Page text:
Earlier this week, the New York Times ran a very interesting story about an eyeglasses store that used bad publicity, gotten by abusing its customers, to rank well in Google Search. While it wasn't entirely accurate that the mentions the site got by abusing customers lead to better ranking, Google is no less taking steps to ensure that online stores that treat their customers badly are demoted in the search ranking.
"Even though our initial analysis pointed to this being an edge case and not a widespread problem in our search results, we immediately convened a team that looked carefully at the issue," Amit Singhal, a Google Fellow, wrote.
"That team developed an initial algorithmic solution, implemented it, and the solution is already live. I am here to tell you that being bad is, and hopefully will always be, bad for business in Google’s search results," he explained.
The NYT article indicated that, based on what the site's owner believed, bad reviews on consumer protection sites lead to better ranking. However, most of these sites don't link to the offending sites or use "rel=nofollow" to make sure that their links aren't used by search engines for ranking.
While Google wouldn't go into details on how it's now demoting these sites, it did list some of the things that it's not doing. One step Google could have taken is to block the particular site, Decor My Eyes, but that wouldn't have solved the larger issue, just this one case.
One way of distinguishing negative mentions versus positive or neutral ones is to do sentiment analysis. This is actually rather straight forward and can be done with relatively simple algorithms.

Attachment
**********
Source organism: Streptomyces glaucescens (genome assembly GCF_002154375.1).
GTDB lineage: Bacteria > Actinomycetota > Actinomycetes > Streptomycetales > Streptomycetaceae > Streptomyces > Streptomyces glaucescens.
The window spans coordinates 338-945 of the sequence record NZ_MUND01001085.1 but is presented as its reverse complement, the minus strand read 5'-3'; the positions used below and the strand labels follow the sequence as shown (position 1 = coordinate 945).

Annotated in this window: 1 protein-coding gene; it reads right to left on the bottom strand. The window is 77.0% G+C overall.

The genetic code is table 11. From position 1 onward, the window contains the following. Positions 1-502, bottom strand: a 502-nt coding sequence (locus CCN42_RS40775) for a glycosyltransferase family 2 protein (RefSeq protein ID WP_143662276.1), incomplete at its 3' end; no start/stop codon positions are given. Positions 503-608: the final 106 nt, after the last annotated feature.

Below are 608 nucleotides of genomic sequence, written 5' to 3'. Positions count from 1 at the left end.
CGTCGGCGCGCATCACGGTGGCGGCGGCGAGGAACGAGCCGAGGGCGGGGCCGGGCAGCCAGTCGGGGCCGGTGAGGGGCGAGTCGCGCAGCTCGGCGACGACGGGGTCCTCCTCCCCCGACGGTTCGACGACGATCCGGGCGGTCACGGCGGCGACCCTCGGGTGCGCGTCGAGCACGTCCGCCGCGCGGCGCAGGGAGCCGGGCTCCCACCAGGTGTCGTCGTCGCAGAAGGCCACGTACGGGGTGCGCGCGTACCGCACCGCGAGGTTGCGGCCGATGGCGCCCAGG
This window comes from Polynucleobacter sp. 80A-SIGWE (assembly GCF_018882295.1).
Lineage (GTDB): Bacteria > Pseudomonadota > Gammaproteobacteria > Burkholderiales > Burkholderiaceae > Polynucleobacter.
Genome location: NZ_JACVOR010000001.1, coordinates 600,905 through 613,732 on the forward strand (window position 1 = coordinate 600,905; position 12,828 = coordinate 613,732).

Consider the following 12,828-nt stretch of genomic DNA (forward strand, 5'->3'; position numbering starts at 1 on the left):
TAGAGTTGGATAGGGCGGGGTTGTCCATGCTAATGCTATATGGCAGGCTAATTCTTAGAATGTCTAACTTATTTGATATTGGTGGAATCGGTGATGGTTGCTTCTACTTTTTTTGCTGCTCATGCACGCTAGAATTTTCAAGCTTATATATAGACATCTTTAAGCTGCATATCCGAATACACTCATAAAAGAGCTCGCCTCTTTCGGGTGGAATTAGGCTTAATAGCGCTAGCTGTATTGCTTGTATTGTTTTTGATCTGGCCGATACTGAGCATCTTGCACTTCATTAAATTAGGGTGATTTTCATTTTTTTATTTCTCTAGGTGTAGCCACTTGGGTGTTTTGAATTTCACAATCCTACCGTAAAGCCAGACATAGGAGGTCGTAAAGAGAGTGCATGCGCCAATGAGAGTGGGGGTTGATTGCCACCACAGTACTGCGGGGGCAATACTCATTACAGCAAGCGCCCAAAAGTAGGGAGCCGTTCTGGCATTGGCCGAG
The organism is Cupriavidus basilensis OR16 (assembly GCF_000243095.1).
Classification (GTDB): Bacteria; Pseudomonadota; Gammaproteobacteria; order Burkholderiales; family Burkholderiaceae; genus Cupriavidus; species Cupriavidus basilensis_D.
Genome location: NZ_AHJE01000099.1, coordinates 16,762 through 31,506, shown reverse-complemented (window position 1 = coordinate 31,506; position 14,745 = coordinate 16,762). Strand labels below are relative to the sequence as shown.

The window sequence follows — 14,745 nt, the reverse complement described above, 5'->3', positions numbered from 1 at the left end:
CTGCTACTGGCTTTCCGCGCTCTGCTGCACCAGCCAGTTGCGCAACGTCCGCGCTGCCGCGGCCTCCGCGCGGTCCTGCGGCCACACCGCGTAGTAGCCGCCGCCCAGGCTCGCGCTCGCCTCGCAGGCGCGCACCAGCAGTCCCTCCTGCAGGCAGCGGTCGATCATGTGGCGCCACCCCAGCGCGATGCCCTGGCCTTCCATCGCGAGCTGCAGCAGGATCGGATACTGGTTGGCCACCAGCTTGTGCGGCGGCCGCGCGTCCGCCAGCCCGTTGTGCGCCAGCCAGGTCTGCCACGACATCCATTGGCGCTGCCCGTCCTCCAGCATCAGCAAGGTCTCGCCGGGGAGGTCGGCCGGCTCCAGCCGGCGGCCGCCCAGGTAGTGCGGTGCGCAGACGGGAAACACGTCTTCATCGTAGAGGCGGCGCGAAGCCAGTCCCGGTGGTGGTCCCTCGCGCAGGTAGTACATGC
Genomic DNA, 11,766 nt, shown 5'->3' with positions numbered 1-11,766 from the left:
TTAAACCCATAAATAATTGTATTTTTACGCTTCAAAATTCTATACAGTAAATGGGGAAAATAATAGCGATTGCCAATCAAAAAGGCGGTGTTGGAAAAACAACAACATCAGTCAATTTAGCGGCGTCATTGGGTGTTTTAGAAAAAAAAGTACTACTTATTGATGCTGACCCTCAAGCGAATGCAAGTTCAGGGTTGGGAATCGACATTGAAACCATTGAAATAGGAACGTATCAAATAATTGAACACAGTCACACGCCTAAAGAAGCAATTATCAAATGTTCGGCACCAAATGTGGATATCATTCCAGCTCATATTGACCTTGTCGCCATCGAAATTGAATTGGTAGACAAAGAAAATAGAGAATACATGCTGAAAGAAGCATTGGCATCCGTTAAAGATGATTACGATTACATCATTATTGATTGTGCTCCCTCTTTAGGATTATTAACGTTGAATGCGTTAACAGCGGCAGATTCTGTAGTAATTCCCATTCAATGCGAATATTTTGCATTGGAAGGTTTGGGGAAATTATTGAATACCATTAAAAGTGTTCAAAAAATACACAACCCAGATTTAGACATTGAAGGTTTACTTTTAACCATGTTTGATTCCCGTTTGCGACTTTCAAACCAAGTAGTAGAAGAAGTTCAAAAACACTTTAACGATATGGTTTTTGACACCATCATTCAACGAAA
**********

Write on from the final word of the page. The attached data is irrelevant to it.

The problem with sentiment analysis is, even if you manage to be very, very accurate, it's not a particularly relevant way to rank things for search engines. Controversial subjects are going to spark heated debates with people taking both sides of the discussion. And even if most people will have a negative reaction, the subject may be important and need to be revealed.
Another option, Google said, was to simply add ratings, based on reviews, in the search results. It already does this for some type of results. However, this would not affect the ranking itself.
Google says that it has developed an algorithm solution to the problem and that this should prevent sites like Decor My Eyes from ranking well. However, Google won't disclose how it achieves this.
It's most likely a combination of things, Google does have a variety of data sources for determining user experience at merchants, though no single one would probably enough. Reviews, from a number of sites, are probably used and maybe direct data from its own products like the Toolbar, Analytics and so on.